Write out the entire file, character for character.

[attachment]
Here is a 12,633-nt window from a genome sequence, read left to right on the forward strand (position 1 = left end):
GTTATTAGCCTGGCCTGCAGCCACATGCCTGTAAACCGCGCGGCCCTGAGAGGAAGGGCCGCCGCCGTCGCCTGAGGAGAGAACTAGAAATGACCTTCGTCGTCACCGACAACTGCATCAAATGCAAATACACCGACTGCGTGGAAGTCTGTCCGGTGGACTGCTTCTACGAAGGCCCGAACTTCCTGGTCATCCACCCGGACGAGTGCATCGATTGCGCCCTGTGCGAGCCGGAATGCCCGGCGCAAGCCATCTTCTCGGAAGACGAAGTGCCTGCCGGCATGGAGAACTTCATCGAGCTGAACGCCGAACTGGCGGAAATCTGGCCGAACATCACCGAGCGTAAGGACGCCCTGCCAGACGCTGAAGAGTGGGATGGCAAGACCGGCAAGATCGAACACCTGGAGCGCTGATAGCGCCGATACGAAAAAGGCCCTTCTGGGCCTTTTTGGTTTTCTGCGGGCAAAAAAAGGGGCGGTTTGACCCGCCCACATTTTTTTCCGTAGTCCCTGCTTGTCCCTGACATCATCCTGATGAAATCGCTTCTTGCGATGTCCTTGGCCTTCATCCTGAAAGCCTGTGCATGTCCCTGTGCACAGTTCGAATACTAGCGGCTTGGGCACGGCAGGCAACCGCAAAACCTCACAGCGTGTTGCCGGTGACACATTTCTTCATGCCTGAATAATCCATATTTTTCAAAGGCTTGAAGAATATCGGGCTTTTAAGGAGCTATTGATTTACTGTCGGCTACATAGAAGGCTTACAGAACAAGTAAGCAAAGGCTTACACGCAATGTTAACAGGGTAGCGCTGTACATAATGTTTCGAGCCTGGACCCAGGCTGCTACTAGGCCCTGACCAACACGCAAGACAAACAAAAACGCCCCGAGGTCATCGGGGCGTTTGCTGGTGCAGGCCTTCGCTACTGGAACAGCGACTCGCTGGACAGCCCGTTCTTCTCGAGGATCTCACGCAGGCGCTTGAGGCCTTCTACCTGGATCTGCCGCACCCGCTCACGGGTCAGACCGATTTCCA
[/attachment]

Here is a 12,633-nt window from a genome sequence, read left to right on the forward strand (position 1 = left end):
GTTATTAGCCTGGCCTGCAGCCACATGCCTGTAAACCGCGCGGCCCTGAGAGGAAGGGCCGCCGCCGTCGCCTGAGGAGAGAACTAGAAATGACCTTCGTCGTCACCGACAACTGCATCAAATGCAAATACACCGACTGCGTGGAAGTCTGTCCGGTGGACTGCTTCTACGAAGGCCCGAACTTCCTGGTCATCCACCCGGACGAGTGCATCGATTGCGCCCTGTGCGAGCCGGAATGCCCGGCGCAAGCCATCTTCTCGGAAGACGAAGTGCCTGCCGGCATGGAGAACTTCATCGAGCTGAACGCCGAACTGGCGGAAATCTGGCCGAACATCACCGAGCGTAAGGACGCCCTGCCAGACGCTGAAGAGTGGGATGGCAAGACCGGCAAGATCGAACACCTGGAGCGCTGATAGCGCCGATACGAAAAAGGCCCTTCTGGGCCTTTTTGGTTTTCTGCGGGCAAAAAAAGGGGCGGTTTGACCCGCCCACATTTTTTTCCGTAGTCCCTGCTTGTCCCTGACATCATCCTGATGAAATCGCTTCTTGCGATGTCCTTGGCCTTCATCCTGAAAGCCTGTGCATGTCCCTGTGCACAGTTCGAATACTAGCGGCTTGGGCACGGCAGGCAACCGCAAAACCTCACAGCGTGTTGCCGGTGACACATTTCTTCATGCCTGAATAATCCATATTTTTCAAAGGCTTGAAGAATATCGGGCTTTTAAGGAGCTATTGATTTACTGTCGGCTACATAGAAGGCTTACAGAACAAGTAAGCAAAGGCTTACACGCAATGTTAACAGGGTAGCGCTGTACATAATGTTTCGAGCCTGGACCCAGGCTGCTACTAGGCCCTGACCAACACGCAAGACAAACAAAAACGCCCCGAGGTCATCGGGGCGTTTGCTGGTGCAGGCCTTCGCTACTGGAACAGCGACTCGCTGGACAGCCCGTTCTTCTCGAGGATCTCACGCAGGCGCTTGAGGCCTTCTACCTGGATCTGCCGCACCCGCTCACGGGTCAGACCGATTTCCA